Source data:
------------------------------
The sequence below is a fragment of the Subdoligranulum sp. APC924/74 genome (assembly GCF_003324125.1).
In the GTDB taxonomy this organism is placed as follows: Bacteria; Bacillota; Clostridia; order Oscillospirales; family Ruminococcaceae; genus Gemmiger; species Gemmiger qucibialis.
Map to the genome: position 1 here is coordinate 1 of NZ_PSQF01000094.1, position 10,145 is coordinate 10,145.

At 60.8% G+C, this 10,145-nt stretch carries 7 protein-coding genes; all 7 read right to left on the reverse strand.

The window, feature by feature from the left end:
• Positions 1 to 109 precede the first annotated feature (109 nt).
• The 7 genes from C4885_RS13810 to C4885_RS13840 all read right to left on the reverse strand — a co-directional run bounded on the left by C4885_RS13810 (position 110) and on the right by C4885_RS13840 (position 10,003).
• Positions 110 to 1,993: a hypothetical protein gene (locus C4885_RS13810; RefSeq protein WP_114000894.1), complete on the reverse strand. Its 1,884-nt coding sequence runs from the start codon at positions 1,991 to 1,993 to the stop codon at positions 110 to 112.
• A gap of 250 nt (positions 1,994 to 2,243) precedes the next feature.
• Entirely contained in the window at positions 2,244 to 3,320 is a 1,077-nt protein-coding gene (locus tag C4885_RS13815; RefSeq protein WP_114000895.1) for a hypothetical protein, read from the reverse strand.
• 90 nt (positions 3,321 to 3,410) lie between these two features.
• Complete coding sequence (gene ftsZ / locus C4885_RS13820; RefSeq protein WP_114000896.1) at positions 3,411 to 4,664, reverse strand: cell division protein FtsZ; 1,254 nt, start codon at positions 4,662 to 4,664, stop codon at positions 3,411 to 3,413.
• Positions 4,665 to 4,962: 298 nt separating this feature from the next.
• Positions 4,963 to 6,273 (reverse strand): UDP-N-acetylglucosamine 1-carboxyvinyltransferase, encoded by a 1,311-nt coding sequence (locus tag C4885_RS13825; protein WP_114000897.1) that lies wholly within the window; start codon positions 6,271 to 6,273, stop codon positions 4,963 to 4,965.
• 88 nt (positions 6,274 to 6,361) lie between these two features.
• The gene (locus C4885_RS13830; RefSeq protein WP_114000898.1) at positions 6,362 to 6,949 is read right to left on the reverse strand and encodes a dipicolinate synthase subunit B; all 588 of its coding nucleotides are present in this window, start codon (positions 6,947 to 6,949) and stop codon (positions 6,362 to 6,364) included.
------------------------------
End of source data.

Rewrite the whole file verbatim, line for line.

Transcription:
The sequence below is a fragment of the Subdoligranulum sp. APC924/74 genome (assembly GCF_003324125.1).
In the GTDB taxonomy this organism is placed as follows: Bacteria; Bacillota; Clostridia; order Oscillospirales; family Ruminococcaceae; genus Gemmiger; species Gemmiger qucibialis.
Map to the genome: position 1 here is coordinate 1 of NZ_PSQF01000094.1, position 10,145 is coordinate 10,145.

At 60.8% G+C, this 10,145-nt stretch carries 7 protein-coding genes; all 7 read right to left on the reverse strand.

The window, feature by feature from the left end:
• Positions 1 to 109 precede the first annotated feature (109 nt).
• The 7 genes from C4885_RS13810 to C4885_RS13840 all read right to left on the reverse strand — a co-directional run bounded on the left by C4885_RS13810 (position 110) and on the right by C4885_RS13840 (position 10,003).
• Positions 110 to 1,993: a hypothetical protein gene (locus C4885_RS13810; RefSeq protein WP_114000894.1), complete on the reverse strand. Its 1,884-nt coding sequence runs from the start codon at positions 1,991 to 1,993 to the stop codon at positions 110 to 112.
• A gap of 250 nt (positions 1,994 to 2,243) precedes the next feature.
• Entirely contained in the window at positions 2,244 to 3,320 is a 1,077-nt protein-coding gene (locus tag C4885_RS13815; RefSeq protein WP_114000895.1) for a hypothetical protein, read from the reverse strand.
• 90 nt (positions 3,321 to 3,410) lie between these two features.
• Complete coding sequence (gene ftsZ / locus C4885_RS13820; RefSeq protein WP_114000896.1) at positions 3,411 to 4,664, reverse strand: cell division protein FtsZ; 1,254 nt, start codon at positions 4,662 to 4,664, stop codon at positions 3,411 to 3,413.
• Positions 4,665 to 4,962: 298 nt separating this feature from the next.
• Positions 4,963 to 6,273 (reverse strand): UDP-N-acetylglucosamine 1-carboxyvinyltransferase, encoded by a 1,311-nt coding sequence (locus tag C4885_RS13825; protein WP_114000897.1) that lies wholly within the window; start codon positions 6,271 to 6,273, stop codon positions 4,963 to 4,965.
• 88 nt (positions 6,274 to 6,361) lie between these two features.
• The gene (locus C4885_RS13830; RefSeq protein WP_114000898.1) at positions 6,362 to 6,949 is read right to left on the reverse strand and encodes a dipicolinate synthase subunit B; all 588 of its coding nucleotides are present in this window, start codon (positions 6,947 to 6,949) and stop codon (positions 6,362 to 6,364) included.